The Abstract: October 11, 2021
October 11, 2021
Whether you’re local or global, student or alumni, the Abstract’s weekly news digest will help you stay in the loop with our amazing Gillings School community.
New research funding for youth violence prevention, local reparations and veteran communities
Three Gillings School faculty members have recently received funding to support important public health research.
Anna Austin, PhD, assistant professor of maternal and child health, received an award from the Centers for Disease Control and Prevention for the project titled “Examining State Supplemental Nutrition Assistance Program (SNAP) Policies as a Primary Prevention Strategy for Early Life Exposure to Violence and other Adverse Childhood Experiences.” The purpose of the award is to advance understanding of what works to prevent violence impacting children and youth, collectively referred to as adverse childhood experiences.
Tamarie Macon, PhD, assistant professor of public health leadership, is co-primary investigator on a 2-year Robert Wood Johnson Foundation-funded project titled “Black Community’s Vision for and Accountability of a Local Reparations Process.” The project is being done in conjunction with the Asheville Racial Justice Coalition.
Vaughn Upshaw, DrPH, EDD, professor of public health leadership, was awarded $1.2M from the Durham Veterans Affairs Health Care System for a 2-year project titled “Building Veteran Healthy Communities.” The focus is on improving connections between veterans and mental health resources in communities with a goal of suicide prevention.
Brewer co-authors commentary on uncoupling vaccination from politics
Noel Brewer, PhD, Gillings Distinguished Professor in Public Health, is co-author on a recent publication in The Lancet titled “Uncoupling vaccination from politics: a call to action.” Brewer is part of the Lancet Commission on Vaccine Refusal, Acceptance, and Demand in the USA, which published the piece in response to the political polarization that is impeding the progress of COVID-19 vaccination in America.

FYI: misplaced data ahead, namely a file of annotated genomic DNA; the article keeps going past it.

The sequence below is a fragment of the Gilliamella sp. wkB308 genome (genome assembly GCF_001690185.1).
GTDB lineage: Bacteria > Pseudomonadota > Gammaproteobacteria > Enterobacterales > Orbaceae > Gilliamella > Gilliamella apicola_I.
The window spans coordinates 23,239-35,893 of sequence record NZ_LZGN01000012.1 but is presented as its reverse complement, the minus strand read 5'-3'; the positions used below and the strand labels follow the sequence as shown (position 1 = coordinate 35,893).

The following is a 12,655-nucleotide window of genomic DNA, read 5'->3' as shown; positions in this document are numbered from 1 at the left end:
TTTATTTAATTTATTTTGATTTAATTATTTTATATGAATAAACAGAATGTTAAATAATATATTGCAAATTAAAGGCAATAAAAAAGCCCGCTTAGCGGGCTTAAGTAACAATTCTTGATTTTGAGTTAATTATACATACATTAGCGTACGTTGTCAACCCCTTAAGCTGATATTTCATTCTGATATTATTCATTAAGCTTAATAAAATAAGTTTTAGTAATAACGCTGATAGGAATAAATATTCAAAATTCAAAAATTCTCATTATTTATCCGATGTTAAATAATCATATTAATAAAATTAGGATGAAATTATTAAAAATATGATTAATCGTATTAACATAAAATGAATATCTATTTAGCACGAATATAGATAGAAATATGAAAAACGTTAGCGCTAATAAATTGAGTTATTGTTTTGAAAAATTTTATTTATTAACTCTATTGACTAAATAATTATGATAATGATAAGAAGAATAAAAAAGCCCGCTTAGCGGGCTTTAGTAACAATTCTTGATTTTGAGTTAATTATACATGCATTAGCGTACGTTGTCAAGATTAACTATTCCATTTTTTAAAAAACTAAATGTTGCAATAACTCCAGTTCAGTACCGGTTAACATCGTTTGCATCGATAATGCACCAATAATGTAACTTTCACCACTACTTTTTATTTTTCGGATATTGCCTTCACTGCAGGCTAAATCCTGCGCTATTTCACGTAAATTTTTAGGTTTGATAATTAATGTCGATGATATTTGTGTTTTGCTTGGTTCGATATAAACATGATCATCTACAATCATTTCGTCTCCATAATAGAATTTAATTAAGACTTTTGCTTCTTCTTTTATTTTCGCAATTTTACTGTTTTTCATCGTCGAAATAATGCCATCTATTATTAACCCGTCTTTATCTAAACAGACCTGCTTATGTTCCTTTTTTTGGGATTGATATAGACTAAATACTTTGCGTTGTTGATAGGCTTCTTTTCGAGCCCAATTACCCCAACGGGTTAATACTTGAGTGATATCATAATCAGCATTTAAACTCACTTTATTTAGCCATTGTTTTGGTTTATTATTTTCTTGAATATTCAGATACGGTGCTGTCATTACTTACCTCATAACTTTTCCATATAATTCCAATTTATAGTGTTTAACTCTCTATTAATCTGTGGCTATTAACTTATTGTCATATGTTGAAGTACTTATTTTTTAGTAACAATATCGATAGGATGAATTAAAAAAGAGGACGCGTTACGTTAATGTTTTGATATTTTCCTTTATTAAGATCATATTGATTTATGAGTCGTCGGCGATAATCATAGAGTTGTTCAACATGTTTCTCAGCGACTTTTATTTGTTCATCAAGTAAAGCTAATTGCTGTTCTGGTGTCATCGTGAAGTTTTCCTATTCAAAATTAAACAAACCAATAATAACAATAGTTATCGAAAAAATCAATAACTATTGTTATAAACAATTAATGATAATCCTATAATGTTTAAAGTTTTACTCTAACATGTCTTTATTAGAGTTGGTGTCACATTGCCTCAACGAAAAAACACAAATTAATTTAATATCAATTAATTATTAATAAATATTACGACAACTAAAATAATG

“Today, the lowest COVID-19 vaccination rates in the United States of America are overwhelmingly in Republican-leaning states and counties,” the authors wrote. “At a time when the delta variant is spreading, these are also the areas experiencing surges in admissions to hospital and intensive care. If political divides on COVID-19 vaccination become ingrained, the consequences could include greater resistance to all vaccination and outbreaks of other vaccine-preventable diseases. Understanding and countering this trend are urgent public health priorities.”
NCIPH participates in annual Tar Heel Service Day event
North Carolina is number one in sweet potatoes, as North Carolina Institute for Public Health (NCIPH) staff saw for themselves on Oct. 8 as part of the annual Tar Heel Service Day event. The group volunteered at the Food Bank of Central and Eastern North Carolina. NCIPH serves the state and its communities — today and every day!
Hincapie-Castillo joins NPAC board of directors
Juan M. Hincapie-Castillo, PharmD, PhD, assistant professor of epidemiology, has been appointed to the board of directors for the National Pain Advocacy Center (NPAC). NPAC is a non-profit policy-focused advocacy organization (non-industry funded) that brings a group of scientists, clinicians and civil rights advocates together with people with lived experience to advance the health and human rights of people in pain.
Pain is the number one cause of disability globally and, in the United States, nearly 20 million people have pain that prevents life activities and work. “Several policies implemented to mitigate the opioid crisis in the U.S. have led to adverse consequences to people living with pain, and we need to continue working to ensure proper access to all treatments,” Hincapie-Castillo said.
“There are well-documented health disparities in the treatment of pain and a lot of stigma and bias that affect proper pain treatment.” Hincapie-Castillo said, emphasizing that pain is a human rights and equity issue.
Previously to his appointment to the board of directors, Hincapie-Castillo served as a founding advisor for the Science and Policy Council in NPAC. He is currently holding a fundraiser to support the #RealPainStories public awareness campaign by running a 100-mile race in March 2022